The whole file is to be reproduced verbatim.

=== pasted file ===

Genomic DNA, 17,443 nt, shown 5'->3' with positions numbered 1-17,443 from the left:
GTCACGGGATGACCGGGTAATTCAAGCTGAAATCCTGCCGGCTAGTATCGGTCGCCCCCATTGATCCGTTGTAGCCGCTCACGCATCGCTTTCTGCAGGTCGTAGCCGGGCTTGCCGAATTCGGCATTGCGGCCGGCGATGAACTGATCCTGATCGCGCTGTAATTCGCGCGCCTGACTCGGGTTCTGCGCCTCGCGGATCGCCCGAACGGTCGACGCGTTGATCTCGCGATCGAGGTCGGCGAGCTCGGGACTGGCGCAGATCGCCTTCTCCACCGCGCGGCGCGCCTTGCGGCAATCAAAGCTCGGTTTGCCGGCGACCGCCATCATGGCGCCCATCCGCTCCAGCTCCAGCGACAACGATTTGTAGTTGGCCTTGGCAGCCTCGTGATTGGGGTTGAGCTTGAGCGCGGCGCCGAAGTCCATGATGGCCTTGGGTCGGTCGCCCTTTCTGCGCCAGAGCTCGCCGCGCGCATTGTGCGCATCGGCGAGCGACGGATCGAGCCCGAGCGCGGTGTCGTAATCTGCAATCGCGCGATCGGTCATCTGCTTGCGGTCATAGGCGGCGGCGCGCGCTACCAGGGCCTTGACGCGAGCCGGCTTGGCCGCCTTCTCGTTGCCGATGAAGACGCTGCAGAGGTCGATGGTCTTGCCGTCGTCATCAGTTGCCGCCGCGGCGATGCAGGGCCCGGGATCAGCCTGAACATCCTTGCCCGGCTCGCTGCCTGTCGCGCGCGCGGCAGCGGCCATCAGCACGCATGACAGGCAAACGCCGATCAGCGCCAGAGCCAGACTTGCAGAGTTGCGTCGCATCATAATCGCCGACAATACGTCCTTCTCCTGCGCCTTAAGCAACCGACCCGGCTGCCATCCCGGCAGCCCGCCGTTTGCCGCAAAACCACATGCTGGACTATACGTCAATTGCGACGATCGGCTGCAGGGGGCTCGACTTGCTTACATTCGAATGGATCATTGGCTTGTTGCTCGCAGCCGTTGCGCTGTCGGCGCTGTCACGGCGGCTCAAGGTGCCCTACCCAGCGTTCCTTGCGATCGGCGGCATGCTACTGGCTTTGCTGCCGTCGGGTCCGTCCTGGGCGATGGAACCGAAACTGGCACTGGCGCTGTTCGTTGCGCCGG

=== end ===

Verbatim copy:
Genomic DNA, 17,443 nt, shown 5'->3' with positions numbered 1-17,443 from the left:
GTCACGGGATGACCGGGTAATTCAAGCTGAAATCCTGCCGGCTAGTATCGGTCGCCCCCATTGATCCGTTGTAGCCGCTCACGCATCGCTTTCTGCAGGTCGTAGCCGGGCTTGCCGAATTCGGCATTGCGGCCGGCGATGAACTGATCCTGATCGCGCTGTAATTCGCGCGCCTGACTCGGGTTCTGCGCCTCGCGGATCGCCCGAACGGTCGACGCGTTGATCTCGCGATCGAGGTCGGCGAGCTCGGGACTGGCGCAGATCGCCTTCTCCACCGCGCGGCGCGCCTTGCGGCAATCAAAGCTCGGTTTGCCGGCGACCGCCATCATGGCGCCCATCCGCTCCAGCTCCAGCGACAACGATTTGTAGTTGGCCTTGGCAGCCTCGTGATTGGGGTTGAGCTTGAGCGCGGCGCCGAAGTCCATGATGGCCTTGGGTCGGTCGCCCTTTCTGCGCCAGAGCTCGCCGCGCGCATTGTGCGCATCGGCGAGCGACGGATCGAGCCCGAGCGCGGTGTCGTAATCTGCAATCGCGCGATCGGTCATCTGCTTGCGGTCATAGGCGGCGGCGCGCGCTACCAGGGCCTTGACGCGAGCCGGCTTGGCCGCCTTCTCGTTGCCGATGAAGACGCTGCAGAGGTCGATGGTCTTGCCGTCGTCATCAGTTGCCGCCGCGGCGATGCAGGGCCCGGGATCAGCCTGAACATCCTTGCCCGGCTCGCTGCCTGTCGCGCGCGCGGCAGCGGCCATCAGCACGCATGACAGGCAAACGCCGATCAGCGCCAGAGCCAGACTTGCAGAGTTGCGTCGCATCATAATCGCCGACAATACGTCCTTCTCCTGCGCCTTAAGCAACCGACCCGGCTGCCATCCCGGCAGCCCGCCGTTTGCCGCAAAACCACATGCTGGACTATACGTCAATTGCGACGATCGGCTGCAGGGGGCTCGACTTGCTTACATTCGAATGGATCATTGGCTTGTTGCTCGCAGCCGTTGCGCTGTCGGCGCTGTCACGGCGGCTCAAGGTGCCCTACCCAGCGTTCCTTGCGATCGGCGGCATGCTACTGGCTTTGCTGCCGTCGGGTCCGTCCTGGGCGATGGAACCGAAACTGGCACTGGCGCTGTTCGTTGCGCCGG